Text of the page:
How to fix a green swimming pool
Having your own pool is meant to be both a joy to look at and enjoy swimming in. The crystal clear water shimmering in the sunlight sets off many properties perfectly, usually with design that has taken a lot of time, money and love to create. Having your treasured pool turn green can be a sorry and upsetting sight which can look like the creature from the black lagoon has taken over residence. What has gone wrong? What did I do? What can I do? These are normally the first questions that spring into an owner’s mind.
What causes the green?
In Thailand, the sun shines, a lot! The sun is responsible for all the greenery on the planet and wants to make some photosynthesis in your nice swimming pool also. Letting the chemistry levels dip even just a little for even a few days, can result in an algae bloom literally overnight. Sometimes, just a very heavy rain downpour can put the pool chemistry into an imbalance and the green will start to grow.
If your pool is now greener than the Incredible Hulk, what can be done to bring it back to normal?
Clean the green
As the green algae has developed due to an excessive dilution of chlorine, the first logical step is to get the pool chemistry back up to an acceptable level. Doing this is known in the industry as ‘chlorine shock’ and sometimes enough to burn out the algae bloom and recover the water. If your pool is edging towards the darker shade of green, the water sometimes needs a little extra help of an algaecide supplement. If the water is towards the black end of the spectrum, draining the pool and a thorough cleaning, may be a much more practical solution and sometimes the only way to get your pool back in order. If this is the case it is recommended you seek advice from a pool professional.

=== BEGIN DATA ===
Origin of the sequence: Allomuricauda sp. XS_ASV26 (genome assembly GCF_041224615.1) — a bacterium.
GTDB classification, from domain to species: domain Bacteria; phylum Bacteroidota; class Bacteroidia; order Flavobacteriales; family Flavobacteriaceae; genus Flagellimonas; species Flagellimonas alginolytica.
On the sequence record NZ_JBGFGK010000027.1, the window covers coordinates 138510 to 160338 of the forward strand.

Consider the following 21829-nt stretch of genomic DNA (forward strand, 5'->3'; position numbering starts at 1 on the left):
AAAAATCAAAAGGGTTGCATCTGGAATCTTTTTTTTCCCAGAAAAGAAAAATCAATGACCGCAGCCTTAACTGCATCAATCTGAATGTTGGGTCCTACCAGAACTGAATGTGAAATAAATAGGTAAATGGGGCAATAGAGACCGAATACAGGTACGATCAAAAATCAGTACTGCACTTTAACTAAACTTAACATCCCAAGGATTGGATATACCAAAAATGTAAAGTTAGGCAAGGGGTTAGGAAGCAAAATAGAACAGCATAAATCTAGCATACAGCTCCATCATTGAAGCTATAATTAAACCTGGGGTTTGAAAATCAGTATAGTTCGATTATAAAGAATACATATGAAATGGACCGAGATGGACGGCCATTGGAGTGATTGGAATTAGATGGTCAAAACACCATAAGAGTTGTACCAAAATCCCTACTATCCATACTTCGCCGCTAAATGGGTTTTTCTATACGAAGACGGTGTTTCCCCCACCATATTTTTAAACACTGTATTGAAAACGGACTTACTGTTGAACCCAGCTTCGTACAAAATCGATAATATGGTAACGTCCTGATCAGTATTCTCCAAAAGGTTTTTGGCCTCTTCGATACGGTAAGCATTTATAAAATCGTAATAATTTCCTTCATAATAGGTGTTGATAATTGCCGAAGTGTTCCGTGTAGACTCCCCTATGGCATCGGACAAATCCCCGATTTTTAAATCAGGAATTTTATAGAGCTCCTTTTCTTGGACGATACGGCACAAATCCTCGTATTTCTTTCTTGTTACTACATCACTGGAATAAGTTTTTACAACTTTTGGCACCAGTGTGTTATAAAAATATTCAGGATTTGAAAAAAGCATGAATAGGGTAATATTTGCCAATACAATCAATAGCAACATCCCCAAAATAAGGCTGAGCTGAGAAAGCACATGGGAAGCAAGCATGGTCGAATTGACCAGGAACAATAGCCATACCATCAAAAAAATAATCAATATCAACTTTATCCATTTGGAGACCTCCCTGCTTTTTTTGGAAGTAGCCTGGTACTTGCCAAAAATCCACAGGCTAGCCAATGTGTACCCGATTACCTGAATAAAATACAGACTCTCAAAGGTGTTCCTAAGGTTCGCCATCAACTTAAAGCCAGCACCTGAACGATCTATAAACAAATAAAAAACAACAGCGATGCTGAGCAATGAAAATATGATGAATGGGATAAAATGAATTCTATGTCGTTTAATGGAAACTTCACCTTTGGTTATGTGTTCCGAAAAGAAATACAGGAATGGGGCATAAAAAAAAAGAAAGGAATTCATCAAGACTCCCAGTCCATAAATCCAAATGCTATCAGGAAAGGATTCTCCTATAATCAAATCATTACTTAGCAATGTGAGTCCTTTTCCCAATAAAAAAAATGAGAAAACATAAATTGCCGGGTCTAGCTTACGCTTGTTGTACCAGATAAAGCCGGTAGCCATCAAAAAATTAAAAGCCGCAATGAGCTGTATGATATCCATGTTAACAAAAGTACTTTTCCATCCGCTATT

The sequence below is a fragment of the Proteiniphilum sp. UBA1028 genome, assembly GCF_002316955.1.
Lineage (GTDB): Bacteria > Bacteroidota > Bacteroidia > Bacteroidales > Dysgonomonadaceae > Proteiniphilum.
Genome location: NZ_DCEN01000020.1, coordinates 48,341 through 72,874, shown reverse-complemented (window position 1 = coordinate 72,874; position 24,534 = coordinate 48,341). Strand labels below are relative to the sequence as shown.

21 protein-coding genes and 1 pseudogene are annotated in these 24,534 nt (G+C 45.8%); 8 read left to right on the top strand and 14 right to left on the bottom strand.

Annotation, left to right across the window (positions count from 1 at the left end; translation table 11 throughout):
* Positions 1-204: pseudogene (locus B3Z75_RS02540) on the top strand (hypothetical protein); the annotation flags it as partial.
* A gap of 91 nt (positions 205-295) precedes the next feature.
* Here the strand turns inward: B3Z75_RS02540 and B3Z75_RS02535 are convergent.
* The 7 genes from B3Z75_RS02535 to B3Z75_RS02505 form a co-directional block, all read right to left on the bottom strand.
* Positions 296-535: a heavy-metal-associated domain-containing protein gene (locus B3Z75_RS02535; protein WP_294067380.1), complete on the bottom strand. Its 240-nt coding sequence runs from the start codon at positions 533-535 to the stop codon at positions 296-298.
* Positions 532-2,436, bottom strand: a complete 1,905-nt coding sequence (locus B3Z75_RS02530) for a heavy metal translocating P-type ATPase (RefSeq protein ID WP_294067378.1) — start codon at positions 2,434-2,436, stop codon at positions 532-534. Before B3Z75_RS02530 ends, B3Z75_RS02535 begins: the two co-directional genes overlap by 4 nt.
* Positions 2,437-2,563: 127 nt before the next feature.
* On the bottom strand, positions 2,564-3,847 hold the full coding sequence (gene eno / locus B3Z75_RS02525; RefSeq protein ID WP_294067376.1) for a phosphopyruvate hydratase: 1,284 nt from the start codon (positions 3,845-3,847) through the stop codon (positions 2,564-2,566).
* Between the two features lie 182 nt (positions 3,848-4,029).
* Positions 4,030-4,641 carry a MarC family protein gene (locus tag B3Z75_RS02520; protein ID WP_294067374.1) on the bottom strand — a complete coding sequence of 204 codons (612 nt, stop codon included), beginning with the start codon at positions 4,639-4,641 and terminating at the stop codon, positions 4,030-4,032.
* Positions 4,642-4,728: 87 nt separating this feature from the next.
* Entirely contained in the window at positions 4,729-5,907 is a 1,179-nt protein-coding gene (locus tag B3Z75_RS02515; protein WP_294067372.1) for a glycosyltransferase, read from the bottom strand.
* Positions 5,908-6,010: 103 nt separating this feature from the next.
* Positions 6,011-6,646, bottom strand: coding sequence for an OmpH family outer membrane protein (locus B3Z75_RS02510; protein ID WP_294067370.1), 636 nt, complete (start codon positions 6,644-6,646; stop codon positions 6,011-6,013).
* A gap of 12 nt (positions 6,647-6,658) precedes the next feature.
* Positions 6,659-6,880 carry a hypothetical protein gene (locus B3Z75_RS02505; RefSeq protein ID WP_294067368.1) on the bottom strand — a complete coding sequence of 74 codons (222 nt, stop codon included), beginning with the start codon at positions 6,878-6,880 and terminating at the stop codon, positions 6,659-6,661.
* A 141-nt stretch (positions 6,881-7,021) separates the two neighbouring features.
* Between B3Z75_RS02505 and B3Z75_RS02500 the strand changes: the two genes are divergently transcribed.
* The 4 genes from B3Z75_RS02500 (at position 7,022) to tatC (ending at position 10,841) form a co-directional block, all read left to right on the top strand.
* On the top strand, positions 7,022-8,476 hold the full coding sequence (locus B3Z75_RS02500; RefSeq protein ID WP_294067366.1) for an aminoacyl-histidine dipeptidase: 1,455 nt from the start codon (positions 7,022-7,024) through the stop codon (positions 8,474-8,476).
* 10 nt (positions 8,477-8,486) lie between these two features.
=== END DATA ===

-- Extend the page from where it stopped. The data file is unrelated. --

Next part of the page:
My blue heaven
Assuming you didn’t have to drain your pool, the chlorine shock and algaecide should turn your pool a cloudy grey colour. This is soon cleared by running your pool pump for 24 hours or more and the clouds give way to a wonderful blue once again.
Once the pool has recovered it is essential to recheck the chemistry and keep everything in balance from that point on. For small pools this can be done once or twice per week. If your pool is large, approx. 40,000 L or more, this must be done every day to ensure the chemistry is working and not risking another overnight algae outbreak. This can prove to be a juggling act. For medium to large pools it usually makes sense to have a professional care service to check on the pool, clean and balance chemistry accordingly.
Once a routine is worked out, there is little risk of any further algae problems and your beautiful swimming pool can always be kept in pristine condition for everyone to enjoy.